12 International Conference on Small States and Economic Resilience, April 2007 Islands and Small States Institute Service reform, service delivery and working with private partners To encourage public-private partnerships Governments can –Use of multi-lateral funding to act as a guarantee for the private sector –Use of the standard frameworks developed by the World Bank and others to set up the structure of the PPP, and allocate risk –Consider the establishment of central PPP units, probably within the Finance Ministry, which would act as a central repository of expertise, help promote PPPs both internally and externally, and also act as advisor and arbiter on PPP projects, –Develop a longer term programme of PPPs which will reduce the bidding costs of private companies, develop expertise within the country, and attract quality private sector bidders

13 International Conference on Small States and Economic Resilience, April 2007 Islands and Small States Institute Service reform, service delivery and working with private partners To encourage public-private partnerships Governments can: – Ensure that a secure internal lending environment exists, to encourage internal investment in PPPs, –Set up properly resourced independent regulators, which will operate within a broad structure set down by government, but will subsequently be allowed to make independent decisions within the framework set out by government, –Publicly support PPPs, and work to try to obtain cross-party support so that bidders are not put off by the threat of termination following elections.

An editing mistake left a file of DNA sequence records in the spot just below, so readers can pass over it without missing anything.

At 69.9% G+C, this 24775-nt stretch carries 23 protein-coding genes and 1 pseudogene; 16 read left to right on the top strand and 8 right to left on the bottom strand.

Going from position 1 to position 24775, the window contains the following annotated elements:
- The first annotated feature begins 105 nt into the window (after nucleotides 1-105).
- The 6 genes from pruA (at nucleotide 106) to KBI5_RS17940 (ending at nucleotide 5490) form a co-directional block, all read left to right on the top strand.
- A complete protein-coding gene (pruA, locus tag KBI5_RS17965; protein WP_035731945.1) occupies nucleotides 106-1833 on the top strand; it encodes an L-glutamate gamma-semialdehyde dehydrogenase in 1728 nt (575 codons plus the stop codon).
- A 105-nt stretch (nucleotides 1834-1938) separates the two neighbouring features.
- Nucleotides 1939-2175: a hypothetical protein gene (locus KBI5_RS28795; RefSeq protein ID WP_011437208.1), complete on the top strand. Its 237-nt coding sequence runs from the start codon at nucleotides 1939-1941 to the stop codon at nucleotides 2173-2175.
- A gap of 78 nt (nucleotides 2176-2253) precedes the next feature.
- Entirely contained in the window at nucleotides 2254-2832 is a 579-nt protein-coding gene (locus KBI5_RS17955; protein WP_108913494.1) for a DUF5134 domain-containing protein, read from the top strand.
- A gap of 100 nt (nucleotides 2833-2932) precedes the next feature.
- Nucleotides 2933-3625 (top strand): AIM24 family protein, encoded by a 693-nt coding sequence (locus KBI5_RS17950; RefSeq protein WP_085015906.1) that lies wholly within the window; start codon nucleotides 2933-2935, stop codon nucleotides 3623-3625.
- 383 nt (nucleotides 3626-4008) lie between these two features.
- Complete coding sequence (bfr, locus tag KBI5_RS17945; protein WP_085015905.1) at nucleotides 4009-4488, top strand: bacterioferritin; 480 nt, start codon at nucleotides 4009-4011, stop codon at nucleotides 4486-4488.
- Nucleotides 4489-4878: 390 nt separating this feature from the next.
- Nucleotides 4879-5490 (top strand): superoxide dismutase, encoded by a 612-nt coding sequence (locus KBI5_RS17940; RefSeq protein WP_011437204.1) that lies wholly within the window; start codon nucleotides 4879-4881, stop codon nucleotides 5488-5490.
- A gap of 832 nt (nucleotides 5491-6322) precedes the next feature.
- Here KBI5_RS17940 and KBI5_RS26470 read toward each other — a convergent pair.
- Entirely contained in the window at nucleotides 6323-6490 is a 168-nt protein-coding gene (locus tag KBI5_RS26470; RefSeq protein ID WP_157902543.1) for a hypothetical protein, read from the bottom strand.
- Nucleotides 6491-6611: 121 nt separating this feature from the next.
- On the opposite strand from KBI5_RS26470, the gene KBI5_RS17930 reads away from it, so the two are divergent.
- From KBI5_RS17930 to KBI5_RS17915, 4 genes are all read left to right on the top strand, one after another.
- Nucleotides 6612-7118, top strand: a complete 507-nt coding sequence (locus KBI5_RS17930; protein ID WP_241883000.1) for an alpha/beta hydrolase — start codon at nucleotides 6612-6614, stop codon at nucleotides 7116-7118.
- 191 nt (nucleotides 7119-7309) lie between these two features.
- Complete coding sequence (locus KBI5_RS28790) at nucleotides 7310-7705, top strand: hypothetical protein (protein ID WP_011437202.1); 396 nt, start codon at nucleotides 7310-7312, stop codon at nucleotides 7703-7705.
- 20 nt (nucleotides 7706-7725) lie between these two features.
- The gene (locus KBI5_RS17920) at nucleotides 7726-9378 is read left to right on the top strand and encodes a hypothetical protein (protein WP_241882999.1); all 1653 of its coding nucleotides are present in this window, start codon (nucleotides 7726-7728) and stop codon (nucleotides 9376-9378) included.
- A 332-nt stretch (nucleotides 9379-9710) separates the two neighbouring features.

14 International Conference on Small States and Economic Resilience, April 2007 Islands and Small States Institute CONCLUSION The realities of Small States makes it important and urgent for Small States to improve efficiency in the Government The new roles of government are still evolving and the capacity of government to perform them needs to be strengthened There are strong links between the improvement in the way states govern themselves and development Optimal Government intervention can have an immediate and major impact in Small Countries precisely because of their limited size

15 International Conference on Small States and Economic Resilience April 2007 Valetta, Malta Islands and Small States Institute THANK YOU